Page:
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MYSQL.SERVER(1)		     MySQL Database System	       MYSQL.SERVER(1)

       mysql.server - MySQL server startup script

       mysql {start|stop}

       MySQL distributions on Unix and Unix-like system	include	a script named
       mysql.server, which starts the MySQL server using mysqld_safe. It can
       be used on systems such as Linux	and Solaris that use System V-style
       run directories to start	and stop system	services. It is	also used by
       the macOS Startup Item for MySQL.

       mysql.server is the script name as used within the MySQL	source tree.
       The installed name might	be different (for example, mysqld or mysql).
       In the following	discussion, adjust the name mysql.server as
       appropriate for your system.

	   For some Linux platforms, MySQL installation	from RPM or Debian
	   packages includes systemd support for managing MySQL	server startup
	   and shutdown. On these platforms, mysql.server and mysqld_safe are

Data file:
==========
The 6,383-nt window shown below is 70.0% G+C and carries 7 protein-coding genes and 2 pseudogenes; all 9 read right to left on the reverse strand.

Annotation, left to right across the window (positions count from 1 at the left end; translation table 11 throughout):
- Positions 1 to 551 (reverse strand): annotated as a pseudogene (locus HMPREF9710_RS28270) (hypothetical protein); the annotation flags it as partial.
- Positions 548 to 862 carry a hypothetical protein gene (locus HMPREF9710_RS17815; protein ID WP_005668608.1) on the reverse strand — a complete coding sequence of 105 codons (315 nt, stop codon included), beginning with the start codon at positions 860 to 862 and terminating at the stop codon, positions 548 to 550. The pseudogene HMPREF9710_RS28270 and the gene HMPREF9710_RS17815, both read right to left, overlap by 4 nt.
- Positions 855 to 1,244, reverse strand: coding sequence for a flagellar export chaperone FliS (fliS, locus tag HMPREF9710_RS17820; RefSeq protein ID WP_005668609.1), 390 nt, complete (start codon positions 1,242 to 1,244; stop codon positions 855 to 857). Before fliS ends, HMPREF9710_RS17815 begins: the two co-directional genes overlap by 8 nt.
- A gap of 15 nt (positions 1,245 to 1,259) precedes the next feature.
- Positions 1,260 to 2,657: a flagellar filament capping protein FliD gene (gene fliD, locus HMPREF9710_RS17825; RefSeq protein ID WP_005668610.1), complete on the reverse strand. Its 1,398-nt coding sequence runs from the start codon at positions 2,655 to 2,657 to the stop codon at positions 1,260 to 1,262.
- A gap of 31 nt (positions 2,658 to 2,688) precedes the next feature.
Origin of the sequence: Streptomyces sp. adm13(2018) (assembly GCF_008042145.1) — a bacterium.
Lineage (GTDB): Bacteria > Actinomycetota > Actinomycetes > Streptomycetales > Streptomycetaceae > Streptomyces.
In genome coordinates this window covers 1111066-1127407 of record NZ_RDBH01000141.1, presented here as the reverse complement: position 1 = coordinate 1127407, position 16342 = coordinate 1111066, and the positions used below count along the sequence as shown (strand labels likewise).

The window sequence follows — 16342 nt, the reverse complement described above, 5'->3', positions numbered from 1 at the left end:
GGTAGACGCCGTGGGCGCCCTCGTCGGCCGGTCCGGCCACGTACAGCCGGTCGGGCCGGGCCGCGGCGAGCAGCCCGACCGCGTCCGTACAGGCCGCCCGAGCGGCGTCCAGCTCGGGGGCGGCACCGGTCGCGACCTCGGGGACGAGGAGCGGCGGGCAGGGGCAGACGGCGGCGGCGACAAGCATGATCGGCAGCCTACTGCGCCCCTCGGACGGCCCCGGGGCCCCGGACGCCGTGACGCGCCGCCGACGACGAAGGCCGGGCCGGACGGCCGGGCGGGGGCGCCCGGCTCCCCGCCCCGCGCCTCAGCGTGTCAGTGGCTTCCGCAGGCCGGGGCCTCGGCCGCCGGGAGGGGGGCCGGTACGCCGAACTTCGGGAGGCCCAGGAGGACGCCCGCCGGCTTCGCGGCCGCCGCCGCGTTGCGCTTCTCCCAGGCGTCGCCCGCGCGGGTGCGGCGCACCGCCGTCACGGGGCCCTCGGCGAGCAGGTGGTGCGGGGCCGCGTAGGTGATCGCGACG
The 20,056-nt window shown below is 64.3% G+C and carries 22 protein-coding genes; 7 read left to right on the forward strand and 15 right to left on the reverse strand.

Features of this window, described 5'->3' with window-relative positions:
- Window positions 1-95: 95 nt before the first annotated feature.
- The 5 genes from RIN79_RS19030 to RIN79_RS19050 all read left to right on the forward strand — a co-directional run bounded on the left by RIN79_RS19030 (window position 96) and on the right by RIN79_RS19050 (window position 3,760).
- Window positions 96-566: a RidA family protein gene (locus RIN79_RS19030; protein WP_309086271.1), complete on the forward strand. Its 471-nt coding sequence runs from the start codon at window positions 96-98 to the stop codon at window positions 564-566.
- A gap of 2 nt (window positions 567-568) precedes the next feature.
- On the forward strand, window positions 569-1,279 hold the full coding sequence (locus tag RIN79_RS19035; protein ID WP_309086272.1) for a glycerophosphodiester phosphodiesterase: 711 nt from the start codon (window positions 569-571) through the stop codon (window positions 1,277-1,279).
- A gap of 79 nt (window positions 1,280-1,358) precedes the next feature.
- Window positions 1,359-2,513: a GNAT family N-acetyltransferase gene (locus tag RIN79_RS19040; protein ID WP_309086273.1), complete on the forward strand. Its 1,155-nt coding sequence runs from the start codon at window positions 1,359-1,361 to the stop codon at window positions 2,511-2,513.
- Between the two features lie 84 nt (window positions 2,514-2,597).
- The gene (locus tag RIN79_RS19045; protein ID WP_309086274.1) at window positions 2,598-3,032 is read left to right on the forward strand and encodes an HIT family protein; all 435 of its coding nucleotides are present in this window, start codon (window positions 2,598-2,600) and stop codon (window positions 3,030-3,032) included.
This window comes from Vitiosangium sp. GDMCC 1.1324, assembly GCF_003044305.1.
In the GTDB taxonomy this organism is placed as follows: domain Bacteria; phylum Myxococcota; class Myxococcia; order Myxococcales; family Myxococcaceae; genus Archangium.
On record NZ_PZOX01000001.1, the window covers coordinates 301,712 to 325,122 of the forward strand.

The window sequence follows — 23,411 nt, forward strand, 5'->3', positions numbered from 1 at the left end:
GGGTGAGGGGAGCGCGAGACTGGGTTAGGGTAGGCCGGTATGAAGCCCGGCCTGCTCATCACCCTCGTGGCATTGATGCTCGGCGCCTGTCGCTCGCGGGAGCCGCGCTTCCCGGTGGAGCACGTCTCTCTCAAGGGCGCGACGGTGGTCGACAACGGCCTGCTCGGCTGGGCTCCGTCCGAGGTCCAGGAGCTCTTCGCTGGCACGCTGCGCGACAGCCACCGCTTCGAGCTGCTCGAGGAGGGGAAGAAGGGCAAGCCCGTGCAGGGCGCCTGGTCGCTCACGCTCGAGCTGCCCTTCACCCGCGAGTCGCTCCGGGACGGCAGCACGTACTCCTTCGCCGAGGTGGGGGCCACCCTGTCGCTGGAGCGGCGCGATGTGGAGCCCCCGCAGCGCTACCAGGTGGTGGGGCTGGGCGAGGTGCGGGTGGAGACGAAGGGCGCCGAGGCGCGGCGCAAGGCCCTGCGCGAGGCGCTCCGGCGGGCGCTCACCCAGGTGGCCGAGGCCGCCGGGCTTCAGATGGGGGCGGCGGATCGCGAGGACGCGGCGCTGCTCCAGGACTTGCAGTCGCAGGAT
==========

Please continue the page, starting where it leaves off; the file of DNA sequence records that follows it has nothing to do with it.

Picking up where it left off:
not installed because they are unnecessary. For more	information,
	   see Section 2.5.10, "Managing MySQL Server with systemd".

       To start	or stop	the server manually using the mysql.server script,
       invoke it from the command line with start or stop arguments:

	   shell> mysql.server start
	   shell> mysql.server stop

       mysql.server changes location to	the MySQL installation directory, then
       invokes mysqld_safe. To run the server as some specific user, add an
       appropriate user	option to the [mysqld] group of	the global /etc/my.cnf
       option file, as shown later in this section. (It	is possible that you
       must edit mysql.server if you've	installed a binary distribution	of
       MySQL in	a nonstandard location.	Modify it to change location into the
       proper directory	before it runs mysqld_safe. If you do this, your
       modified	version	of mysql.server	may be overwritten if you upgrade
       MySQL in	the future; make a copy	of your	edited version that you	can

       mysql.server stop stops the server by sending a signal to it. You can
       also stop the server manually by	executing mysqladmin shutdown.

       To start	and stop MySQL automatically on	your server, you must add
       start and stop commands to the appropriate places in your /etc/rc*

       o   If you use the Linux	server RPM package (MySQL-server-VERSION.rpm),
	   or a	native Linux package installation, the mysql.server script may
	   be installed	in the /etc/init.d directory with the name mysqld or
	   mysql. See Section 2.5.5, "Installing MySQL on Linux	Using RPM